The former PRP chairman, an adviser to the Ministry for Housing Communities and Local Government (MHCLG) for over two years, has been announced as the government’s new head of architecture. The AJ caught up with von Bradsky at the Better Design for Better Places conference to talk about his new £61,000-per-year post
Congratulations on your new role. How big a deal is it for the government to have appointed a head of architecture?
Well, when can you remember the last time the government had one? It’s a role that is to evolve because it’s still new. It is a big deal for government to have done it. It’s a corporate position so it is about how to influence the civil service towards good design but recognises it being an important aspect of policy-making.
What’s the remit of your role?
We will be developing that over the next few weeks. We will be looking at how we make MHCLG the centre of design advice to other parts of government. It’s also a role that looks at how we can embed quality in government programmes, including garden towns and villages the healthy new towns programme, and a series of government initiatives that are coming forward. We’re looking at how you embed quality into that without stifling the supply and the growth. So it’s about how you balance all those issues to make sure that design is right up there.
What is the key message you are bringing from the profession?
The importance that the role of the architect plays in the design of our communities and our environments. Stephen Kinsella [Homes England chief executive] spoke very well when he said it is not just about architects having a greater understanding of housebuilders, it is also housebuilders understanding architects better. It’s how you bring different parts of the industry together. My main role will be engaging, brokering and making sure there is an understanding of the different sides of the industry.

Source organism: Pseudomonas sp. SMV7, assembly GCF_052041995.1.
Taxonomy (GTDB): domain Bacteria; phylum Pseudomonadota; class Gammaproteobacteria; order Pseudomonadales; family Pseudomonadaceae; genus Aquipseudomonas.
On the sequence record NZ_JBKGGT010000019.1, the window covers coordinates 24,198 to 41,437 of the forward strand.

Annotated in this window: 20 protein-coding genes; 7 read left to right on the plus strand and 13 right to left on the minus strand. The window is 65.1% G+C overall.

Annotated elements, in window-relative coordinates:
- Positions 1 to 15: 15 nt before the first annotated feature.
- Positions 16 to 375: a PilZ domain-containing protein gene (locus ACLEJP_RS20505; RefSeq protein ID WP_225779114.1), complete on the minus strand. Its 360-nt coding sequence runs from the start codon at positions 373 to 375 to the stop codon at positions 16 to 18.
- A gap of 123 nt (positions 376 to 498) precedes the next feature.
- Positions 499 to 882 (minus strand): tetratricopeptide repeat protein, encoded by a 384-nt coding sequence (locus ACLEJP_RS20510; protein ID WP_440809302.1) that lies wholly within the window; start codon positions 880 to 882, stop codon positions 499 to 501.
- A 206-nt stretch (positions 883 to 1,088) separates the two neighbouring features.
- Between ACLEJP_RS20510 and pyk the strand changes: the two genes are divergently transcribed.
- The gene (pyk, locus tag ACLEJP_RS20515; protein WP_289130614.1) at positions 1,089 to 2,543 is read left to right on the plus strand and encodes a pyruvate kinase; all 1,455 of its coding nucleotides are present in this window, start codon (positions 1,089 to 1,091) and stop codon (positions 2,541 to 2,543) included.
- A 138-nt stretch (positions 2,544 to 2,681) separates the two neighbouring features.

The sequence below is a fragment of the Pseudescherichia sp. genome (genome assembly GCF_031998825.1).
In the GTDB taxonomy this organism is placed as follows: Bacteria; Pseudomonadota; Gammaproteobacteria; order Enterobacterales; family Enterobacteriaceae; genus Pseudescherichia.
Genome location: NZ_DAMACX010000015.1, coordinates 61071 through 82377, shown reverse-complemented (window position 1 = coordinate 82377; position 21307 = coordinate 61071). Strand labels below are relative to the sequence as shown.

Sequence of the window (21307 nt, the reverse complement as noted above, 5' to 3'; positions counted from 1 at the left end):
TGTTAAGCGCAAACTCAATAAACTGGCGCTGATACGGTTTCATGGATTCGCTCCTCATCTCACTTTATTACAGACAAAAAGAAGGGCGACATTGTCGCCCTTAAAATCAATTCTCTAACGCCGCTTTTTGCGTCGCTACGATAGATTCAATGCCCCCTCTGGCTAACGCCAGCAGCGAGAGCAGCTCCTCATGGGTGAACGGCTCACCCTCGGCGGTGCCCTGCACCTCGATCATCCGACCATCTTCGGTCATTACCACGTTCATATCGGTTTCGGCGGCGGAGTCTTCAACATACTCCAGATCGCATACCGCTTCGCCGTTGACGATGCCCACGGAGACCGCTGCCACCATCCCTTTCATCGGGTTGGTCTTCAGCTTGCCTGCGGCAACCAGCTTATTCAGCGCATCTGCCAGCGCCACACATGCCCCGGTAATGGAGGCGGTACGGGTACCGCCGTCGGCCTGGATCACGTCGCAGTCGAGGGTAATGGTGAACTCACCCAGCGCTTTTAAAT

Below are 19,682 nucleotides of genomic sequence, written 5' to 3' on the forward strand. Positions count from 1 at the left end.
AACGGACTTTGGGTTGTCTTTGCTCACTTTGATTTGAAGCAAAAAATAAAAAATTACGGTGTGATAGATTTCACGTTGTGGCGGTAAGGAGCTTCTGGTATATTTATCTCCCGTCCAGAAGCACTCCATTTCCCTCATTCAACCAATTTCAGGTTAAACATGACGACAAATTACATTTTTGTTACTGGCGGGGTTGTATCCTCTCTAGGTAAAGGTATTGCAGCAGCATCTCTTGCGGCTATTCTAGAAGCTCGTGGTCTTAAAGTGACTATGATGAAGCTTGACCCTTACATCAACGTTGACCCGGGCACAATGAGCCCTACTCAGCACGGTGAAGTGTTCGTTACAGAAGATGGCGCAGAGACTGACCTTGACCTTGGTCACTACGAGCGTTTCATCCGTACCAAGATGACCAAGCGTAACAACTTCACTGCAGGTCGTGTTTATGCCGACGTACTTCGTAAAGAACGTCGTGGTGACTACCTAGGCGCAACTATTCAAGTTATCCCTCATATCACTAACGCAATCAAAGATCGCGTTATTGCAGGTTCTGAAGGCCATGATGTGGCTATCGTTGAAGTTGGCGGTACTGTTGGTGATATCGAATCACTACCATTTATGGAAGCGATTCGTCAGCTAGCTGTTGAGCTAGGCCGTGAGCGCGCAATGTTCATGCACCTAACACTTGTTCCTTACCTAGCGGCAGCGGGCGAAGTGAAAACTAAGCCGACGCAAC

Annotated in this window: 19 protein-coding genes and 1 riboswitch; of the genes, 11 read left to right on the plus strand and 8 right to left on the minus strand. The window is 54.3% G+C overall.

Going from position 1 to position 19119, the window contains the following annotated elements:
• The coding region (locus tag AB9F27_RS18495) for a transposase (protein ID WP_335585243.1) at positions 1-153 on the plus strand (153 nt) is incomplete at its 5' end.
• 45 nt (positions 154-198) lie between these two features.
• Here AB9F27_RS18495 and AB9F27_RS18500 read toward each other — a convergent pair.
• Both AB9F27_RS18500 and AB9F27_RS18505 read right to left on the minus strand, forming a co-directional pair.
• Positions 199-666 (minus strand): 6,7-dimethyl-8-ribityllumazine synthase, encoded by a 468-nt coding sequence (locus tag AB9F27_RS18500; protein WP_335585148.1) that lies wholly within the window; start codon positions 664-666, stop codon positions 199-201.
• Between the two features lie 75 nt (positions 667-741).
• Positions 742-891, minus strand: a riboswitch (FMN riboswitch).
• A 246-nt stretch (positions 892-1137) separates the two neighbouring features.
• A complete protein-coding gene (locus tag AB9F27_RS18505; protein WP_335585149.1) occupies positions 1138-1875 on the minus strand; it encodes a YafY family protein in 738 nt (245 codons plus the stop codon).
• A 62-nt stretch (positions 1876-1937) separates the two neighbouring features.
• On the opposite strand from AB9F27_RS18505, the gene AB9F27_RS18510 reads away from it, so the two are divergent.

I don’t want to comment on what Roger Scruton might have said
Will you be working with Roger Scruton’s Building Better, Building Beautiful Commission?
There is a hope that there will be things we will all draw from the commission. I’m not a part of it, I’m separate from it, but I’m observing it. We will see what comes out of it but I welcome the conversation. I welcome the fact this is happening. The cynicism that exists in both my profession and the industry generally around it [the commission] could be easily dispelled when you look at who is contributing to it.
Yesterday Roger Scruton told the AJ there were no architects on the commission because they have ‘vested interests’…
I don’t want to comment on what Roger might have said.
You don’t think there should have been an architect on the commission?
There are three architects advising the commission: Steven Stone, Paul Monaghan and Sunand Prasad. So the balance is there potentially within the commission for an exchange of views on a range of subjects.
What will it be like going from architect to civil servant?
I’ve been working full time in the ministry for two years as an adviser but my profile has a bit under the radar. I haven’t been a civil servant and I now will be. The MHCLG has valued the practical application of what architects do being available to them as they write policy or prepare for things like the Better Design for Better Places conference; the ability to find people in the industry who want to talk about this. I act as a bit of a hub of information and I’ll continue to do that but a ‘head of’ has a higher profile in terms of influence.
What do you think your biggest challenge will be in the role?
Again, I’ll hold my fire on that.